Brief, Carl Becker an Gouverneur Schuckmann (1909)

Carl Becker war ein deutscher Landwirt, der mit einer Rehobother Frau in der deutschen Siedlerkolonie Deutsch-Südwestafrika verheiratet war. Die Rehobother stammten historisch gesehen aus den Beziehungen zwischen Afrikanern und Nama ab. Zusammen hatte das Paar fünf Kinder. Zu der Zeit waren Eheschließungen zwischen weißen Siedlern und indigenen Bevölkerungsgruppen seit 1905 verboten worden. Mehrere Dutzend vor diesem Datum durchgeführte Ehen, wie die von Becker und seiner Partnerin, waren rückwirkend annulliert worden. Dieser Brief an den Gouverneur der Kolonie, Bruno von Schuckmann, gibt einen Einblick in die sozialen und rechtlichen Auswirkungen, die diese Maßnahmen auf die Beteiligten hatten. Darüber hinaus wurden im Rahmen der 1909 eingeführten Verfassung des Landesrates (GSWAf) durch Absatz 17f die Bürgerrechte aller Siedler, die einen indigenen Partner hatten, (sowie die Rechte ihrer Kinder) aufgehoben.

Jeff Bowersox and Robbie Aitken (translated by Lilian Gergely)



Vaalgras, 1st September 1909

Your Excellency!

Permit me to renew my request for a restoration of my rights as a citizen. I am convinced that when Your Excellency reflects upon my statements in a benevolent and just way that he will not hesitate to hear my plea.

As a result of paragraph 17f2 of the communal ordinance I, as the husband of a Bastard woman, lose my right to vote. Paragraph 17f originates in the idea that Southwest Africa is a white man’s country: as a white man I won’t say anything against this since the white man has the power and the final source of law is force. […] My marriage originated through the moral and legal agencies of the state before paragraph 17f even appeared. It is my firm belief that I cannot be deprived of my rights through the appearance of retrospective legislation.

The consequences of paragraph 17f are shattering for me.

For my five children, two of whom are in Germany, I pay annually 5,000 marks to educate them. A man with the same number of children, but with a white wife receives an annual contribution from the administration of 1,500 marks in the form of pension supplements. I receive nothing.

If I want to have a farm, a building plot, or a license, these are denied me on the basis of 17f. If I build a dam, I do this with my own money, while others receive a subsidy. If I arrive with my wife, who is practically white (a picture of my family is included) and who may with confidence be compared against any totally white woman in the colony in terms of morality and intellect, then I have to be prepared for unpleasantness.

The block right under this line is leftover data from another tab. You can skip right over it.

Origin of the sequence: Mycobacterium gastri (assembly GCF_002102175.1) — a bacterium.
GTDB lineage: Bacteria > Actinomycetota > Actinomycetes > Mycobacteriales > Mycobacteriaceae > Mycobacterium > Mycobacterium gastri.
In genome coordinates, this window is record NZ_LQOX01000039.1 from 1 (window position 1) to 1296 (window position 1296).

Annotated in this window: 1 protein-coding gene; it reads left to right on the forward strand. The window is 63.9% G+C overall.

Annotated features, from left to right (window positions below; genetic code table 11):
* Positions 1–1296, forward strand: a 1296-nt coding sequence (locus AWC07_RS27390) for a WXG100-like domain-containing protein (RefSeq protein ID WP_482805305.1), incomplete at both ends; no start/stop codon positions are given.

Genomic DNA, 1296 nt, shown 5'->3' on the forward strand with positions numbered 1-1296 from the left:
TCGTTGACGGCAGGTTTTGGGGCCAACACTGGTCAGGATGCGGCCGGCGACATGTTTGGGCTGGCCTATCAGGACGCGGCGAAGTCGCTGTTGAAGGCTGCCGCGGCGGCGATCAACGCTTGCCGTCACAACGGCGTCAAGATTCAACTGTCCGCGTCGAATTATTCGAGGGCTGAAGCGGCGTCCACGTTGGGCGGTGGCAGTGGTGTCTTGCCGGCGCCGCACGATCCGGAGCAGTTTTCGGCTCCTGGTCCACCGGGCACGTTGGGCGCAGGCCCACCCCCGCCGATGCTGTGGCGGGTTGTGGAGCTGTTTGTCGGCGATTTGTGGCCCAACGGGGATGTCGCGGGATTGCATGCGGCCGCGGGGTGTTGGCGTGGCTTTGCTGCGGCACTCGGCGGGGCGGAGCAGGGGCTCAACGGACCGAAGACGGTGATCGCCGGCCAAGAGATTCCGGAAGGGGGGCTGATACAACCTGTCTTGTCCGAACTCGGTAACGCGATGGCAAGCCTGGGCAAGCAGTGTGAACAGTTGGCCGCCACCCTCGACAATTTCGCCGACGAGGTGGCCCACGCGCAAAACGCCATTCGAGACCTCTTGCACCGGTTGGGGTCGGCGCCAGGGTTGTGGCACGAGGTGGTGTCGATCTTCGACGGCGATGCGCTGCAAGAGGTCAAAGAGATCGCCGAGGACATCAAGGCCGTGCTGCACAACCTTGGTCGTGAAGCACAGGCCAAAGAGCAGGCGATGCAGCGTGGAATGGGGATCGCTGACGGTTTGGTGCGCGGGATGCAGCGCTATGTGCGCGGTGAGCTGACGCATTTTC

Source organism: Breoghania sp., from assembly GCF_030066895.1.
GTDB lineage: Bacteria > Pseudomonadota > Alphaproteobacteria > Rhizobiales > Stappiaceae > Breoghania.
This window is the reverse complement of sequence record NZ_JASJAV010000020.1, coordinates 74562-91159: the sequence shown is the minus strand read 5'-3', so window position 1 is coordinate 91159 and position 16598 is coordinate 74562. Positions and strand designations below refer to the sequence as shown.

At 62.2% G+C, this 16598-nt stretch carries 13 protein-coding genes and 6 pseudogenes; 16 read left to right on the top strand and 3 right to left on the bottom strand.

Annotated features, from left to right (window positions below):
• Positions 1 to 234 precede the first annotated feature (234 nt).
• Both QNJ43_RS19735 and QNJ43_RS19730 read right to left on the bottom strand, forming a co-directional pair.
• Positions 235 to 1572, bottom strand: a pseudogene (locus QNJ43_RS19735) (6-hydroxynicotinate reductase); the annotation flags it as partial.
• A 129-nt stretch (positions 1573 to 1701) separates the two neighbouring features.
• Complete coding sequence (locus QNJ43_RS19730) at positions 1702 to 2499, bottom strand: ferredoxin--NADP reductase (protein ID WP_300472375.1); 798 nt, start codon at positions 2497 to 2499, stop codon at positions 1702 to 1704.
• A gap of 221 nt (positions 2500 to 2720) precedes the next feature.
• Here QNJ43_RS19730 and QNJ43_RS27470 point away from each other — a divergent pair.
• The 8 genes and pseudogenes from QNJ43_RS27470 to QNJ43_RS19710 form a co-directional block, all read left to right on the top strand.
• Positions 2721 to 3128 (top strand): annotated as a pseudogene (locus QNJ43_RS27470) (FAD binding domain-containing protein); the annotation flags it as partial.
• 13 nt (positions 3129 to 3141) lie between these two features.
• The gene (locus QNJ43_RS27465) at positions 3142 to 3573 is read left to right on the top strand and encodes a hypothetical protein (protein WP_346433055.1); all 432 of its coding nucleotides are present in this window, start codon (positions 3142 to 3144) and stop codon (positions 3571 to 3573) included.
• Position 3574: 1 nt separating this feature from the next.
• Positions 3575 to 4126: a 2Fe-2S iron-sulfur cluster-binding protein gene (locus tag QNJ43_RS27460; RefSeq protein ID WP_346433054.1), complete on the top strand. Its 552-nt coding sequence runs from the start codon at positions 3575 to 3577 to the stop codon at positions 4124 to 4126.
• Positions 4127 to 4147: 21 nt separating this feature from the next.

All this happens to me although I maintain 32,000 hectares of farmland in a model condition, although I carry the burdens associated with this, although I willingly shoulder the taxes and fees associated with a household of eight whites and forty natives. That’s the thanks that I receive for having been a former colonial soldier who helped Germany acquire and secure this country. And why does this happen to me? Because I did not do as many did (I can name names) who lived in this country with native women and who fathered children.

[…] Will my children, who are all being raised as Germans, be my heirs? Will my boys become soldiers and later exercise their right to vote? These are questions I must see answered positively, if my lust for life and work are not to disappear.

There is, nevertheless, no power in the world that will make me leave my wife, who has been a true companion for twelve years.


Carl Becker

QuelleThe German Colonial Experience: Select Documents on German Rule in Africa, China, and the Pacific, 1884-1914, edited by Arthur J. Knoll and Hermann J. Hiery (UPA, March 2010).

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Brief, Carl Becker an Gouverneur Schuckmann (1909) by Jeff Bowersox, Robbie Aitken and Lilian Gergely is licensed under a Creative Commons Attribution-ShareAlike 4.0 International License. Permissions beyond the scope of this license may be available at